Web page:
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State Says Sheff Goals More Than Met; Lawyer For Plaintiffs Not So Sure

State Says 67 Percent Of Hartford Minority Students Seeking School Choice Options Got Them This Year

Kathleen Megan

November 22, 2011

The state reported Monday that it exceeded the 2011 goal set by the Sheff v. O'Neill desegregation case, but a lawyer for the plaintiffs said further analysis of the figures is needed.

Mark Linabury, spokesman for the state Department of Education, said a 2008 court stipulation required that the state meet 65 percent of the demand by Hartford minority students for school choice options in 2011.

He said the state has met the demand of 66.92 percent of those students this year.

"We are pleased with our performance," Linabury said. "We look forward to working with our partners to achieve further progress as time goes by."

Martha Stone, one of the lawyers for the plaintiffs in the case, said further analysis must be done on the numbers.

"We have some questions around the counting," Stone said.

If the percentage is accurate, the state will still have a way to go before meeting the Sheff goal for October 2012.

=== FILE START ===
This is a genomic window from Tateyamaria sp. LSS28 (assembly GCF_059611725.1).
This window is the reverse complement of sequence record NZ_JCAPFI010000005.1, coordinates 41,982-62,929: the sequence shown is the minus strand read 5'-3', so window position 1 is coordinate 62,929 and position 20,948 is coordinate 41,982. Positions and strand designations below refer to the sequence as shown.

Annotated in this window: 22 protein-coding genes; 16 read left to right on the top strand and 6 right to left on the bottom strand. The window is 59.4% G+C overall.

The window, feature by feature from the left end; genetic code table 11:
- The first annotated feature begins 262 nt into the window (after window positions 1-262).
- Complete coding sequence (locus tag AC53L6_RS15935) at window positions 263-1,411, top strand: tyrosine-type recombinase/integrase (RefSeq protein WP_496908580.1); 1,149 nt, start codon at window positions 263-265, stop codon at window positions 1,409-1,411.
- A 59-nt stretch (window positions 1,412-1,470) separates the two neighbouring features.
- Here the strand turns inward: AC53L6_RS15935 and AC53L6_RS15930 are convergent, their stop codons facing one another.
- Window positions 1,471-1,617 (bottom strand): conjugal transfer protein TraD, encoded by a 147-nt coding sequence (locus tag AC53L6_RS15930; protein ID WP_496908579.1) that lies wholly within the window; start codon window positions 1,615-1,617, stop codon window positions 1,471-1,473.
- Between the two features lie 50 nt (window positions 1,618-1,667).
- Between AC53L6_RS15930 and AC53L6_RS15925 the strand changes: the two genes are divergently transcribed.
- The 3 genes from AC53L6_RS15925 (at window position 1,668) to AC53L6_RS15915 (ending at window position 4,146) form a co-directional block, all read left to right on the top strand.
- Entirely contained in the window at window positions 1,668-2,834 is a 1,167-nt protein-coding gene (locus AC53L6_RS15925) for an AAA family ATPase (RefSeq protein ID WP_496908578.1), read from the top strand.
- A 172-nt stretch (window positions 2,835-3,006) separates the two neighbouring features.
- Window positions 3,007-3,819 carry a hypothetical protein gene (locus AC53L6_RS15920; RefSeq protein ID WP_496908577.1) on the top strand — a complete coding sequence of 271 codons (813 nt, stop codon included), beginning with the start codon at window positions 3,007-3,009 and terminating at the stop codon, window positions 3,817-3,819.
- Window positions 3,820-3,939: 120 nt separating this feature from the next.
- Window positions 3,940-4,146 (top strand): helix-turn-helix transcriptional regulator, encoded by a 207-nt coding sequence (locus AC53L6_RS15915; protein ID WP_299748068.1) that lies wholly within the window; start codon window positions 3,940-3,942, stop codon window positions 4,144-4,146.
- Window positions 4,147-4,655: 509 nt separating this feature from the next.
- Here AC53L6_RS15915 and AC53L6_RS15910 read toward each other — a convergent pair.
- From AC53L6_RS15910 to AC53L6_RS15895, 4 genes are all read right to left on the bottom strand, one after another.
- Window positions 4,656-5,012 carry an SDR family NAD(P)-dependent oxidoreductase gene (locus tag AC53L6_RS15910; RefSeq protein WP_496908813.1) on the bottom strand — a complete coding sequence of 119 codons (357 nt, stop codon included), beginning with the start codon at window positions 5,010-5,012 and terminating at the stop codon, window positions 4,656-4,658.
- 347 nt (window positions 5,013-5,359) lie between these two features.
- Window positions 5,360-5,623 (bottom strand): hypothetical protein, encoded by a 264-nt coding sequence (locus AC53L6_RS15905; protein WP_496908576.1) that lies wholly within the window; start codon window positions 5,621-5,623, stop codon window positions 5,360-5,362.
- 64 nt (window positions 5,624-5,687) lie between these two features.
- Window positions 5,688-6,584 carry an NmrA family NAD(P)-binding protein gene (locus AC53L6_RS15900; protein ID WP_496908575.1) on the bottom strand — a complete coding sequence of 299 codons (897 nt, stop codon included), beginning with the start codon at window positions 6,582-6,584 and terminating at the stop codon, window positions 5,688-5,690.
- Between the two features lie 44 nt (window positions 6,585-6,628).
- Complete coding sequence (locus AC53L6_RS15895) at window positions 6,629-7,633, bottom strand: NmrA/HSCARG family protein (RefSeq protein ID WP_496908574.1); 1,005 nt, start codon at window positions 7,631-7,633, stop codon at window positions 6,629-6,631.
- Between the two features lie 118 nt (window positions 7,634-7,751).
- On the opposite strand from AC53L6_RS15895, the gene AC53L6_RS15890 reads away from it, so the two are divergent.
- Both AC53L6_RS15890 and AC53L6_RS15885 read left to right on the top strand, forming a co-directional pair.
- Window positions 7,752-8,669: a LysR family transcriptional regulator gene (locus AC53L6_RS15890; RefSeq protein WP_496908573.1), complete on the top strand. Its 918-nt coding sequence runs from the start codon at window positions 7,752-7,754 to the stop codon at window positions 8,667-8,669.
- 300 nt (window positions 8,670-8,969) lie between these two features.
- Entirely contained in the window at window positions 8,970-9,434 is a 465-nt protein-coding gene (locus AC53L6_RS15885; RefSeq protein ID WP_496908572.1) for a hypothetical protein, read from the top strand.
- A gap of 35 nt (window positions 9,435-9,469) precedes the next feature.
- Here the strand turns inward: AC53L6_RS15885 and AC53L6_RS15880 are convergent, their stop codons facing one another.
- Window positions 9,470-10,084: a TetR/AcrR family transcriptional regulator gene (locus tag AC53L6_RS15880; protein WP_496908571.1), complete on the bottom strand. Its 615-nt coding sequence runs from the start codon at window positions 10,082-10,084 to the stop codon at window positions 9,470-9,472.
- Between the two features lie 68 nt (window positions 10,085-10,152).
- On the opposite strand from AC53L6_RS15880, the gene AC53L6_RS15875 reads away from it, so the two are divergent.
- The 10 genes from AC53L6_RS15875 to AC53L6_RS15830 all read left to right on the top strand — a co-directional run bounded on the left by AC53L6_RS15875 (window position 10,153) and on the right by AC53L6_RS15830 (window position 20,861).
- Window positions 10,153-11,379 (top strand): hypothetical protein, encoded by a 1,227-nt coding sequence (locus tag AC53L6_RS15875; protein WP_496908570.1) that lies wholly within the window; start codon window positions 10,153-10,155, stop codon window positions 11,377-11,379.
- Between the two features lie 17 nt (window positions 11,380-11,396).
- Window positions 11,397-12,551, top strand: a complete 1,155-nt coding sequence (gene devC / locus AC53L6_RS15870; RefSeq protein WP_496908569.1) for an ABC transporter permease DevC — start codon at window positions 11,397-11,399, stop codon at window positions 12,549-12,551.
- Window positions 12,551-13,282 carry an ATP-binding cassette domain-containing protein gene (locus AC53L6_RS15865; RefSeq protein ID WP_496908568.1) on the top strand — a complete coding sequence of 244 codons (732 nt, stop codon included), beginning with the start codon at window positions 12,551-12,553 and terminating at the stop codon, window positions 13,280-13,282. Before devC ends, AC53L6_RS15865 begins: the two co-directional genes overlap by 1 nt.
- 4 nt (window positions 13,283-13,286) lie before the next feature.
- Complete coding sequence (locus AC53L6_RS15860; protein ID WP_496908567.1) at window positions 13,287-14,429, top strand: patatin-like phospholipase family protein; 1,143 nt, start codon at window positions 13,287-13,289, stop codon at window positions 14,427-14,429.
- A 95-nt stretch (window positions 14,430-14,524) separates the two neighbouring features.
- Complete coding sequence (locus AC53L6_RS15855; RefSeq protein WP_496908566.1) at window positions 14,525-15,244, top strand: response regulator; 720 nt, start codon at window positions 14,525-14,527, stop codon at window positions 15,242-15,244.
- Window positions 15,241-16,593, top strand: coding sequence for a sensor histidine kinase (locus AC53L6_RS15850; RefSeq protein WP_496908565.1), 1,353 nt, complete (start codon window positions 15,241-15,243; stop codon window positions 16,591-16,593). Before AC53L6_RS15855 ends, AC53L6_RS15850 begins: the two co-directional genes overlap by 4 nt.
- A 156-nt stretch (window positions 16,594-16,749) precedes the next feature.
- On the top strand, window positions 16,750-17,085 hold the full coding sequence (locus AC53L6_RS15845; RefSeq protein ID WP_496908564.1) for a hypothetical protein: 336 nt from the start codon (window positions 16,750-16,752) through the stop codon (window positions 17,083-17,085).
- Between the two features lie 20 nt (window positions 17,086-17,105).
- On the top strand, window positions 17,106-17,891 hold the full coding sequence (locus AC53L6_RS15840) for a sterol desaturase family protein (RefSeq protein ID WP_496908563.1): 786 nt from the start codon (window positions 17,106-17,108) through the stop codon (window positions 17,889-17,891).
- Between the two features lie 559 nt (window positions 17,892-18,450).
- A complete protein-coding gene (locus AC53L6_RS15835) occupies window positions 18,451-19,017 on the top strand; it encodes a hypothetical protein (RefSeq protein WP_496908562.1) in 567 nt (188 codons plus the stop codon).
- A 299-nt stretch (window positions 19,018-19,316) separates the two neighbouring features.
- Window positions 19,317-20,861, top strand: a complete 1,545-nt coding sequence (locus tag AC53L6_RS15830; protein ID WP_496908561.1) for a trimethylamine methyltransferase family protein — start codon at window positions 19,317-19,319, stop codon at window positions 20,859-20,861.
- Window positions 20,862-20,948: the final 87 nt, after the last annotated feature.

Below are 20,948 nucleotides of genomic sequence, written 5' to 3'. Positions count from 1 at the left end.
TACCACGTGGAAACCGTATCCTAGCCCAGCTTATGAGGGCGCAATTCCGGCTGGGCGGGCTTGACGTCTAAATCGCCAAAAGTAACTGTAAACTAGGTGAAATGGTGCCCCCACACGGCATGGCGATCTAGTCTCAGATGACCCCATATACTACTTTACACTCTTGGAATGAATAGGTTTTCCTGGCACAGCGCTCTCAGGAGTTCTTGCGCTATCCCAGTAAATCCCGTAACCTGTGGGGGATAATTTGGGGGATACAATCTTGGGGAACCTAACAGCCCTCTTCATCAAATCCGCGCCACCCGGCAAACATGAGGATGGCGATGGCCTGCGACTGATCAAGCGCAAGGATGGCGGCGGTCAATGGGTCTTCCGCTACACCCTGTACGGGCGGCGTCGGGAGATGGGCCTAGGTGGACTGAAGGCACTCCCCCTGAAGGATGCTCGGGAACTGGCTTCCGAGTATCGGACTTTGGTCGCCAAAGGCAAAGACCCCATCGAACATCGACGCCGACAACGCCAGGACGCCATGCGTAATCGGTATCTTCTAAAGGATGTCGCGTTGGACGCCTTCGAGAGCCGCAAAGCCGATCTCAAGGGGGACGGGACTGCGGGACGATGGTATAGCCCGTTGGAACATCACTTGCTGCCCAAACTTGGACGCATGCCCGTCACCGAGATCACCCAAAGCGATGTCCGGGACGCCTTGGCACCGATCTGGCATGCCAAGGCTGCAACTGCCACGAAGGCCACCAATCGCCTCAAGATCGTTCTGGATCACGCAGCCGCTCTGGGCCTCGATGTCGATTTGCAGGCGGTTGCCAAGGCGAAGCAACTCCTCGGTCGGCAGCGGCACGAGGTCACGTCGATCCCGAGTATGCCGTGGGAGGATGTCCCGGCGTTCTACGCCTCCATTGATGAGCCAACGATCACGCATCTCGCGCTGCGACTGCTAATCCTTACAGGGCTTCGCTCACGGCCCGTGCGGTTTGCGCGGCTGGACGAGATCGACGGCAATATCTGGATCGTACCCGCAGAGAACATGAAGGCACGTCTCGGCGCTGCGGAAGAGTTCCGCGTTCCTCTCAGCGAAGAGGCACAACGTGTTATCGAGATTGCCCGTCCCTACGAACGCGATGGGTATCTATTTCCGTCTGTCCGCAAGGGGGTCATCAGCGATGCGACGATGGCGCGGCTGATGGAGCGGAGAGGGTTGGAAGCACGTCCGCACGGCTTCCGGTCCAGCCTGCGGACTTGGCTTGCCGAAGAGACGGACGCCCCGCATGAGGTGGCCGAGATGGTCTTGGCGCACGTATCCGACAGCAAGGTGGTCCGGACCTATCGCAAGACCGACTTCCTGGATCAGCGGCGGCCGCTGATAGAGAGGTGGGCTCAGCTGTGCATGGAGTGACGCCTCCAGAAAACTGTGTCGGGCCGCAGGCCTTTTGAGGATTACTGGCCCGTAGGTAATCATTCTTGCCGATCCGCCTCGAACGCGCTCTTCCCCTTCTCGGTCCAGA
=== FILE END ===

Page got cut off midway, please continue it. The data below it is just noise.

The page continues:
By then, the state must meet 80 percent of the demand by Hartford students for school choice programs or must enroll at least 41 percent of Hartford minority students in integrated schools.

According to the figures released Monday, 32 percent of Hartford minority students are enrolled in integrated schools this school year.

A statement from Linabury said the "state will work with our partners to exceed" the 80 percent goal by October 2012.

Reprinted with permission of the Hartford Courant. To view other stories on this topic, search the Hartford Courant Archives at http://www.courant.com/archives.
| Last update: September 25, 2012 |
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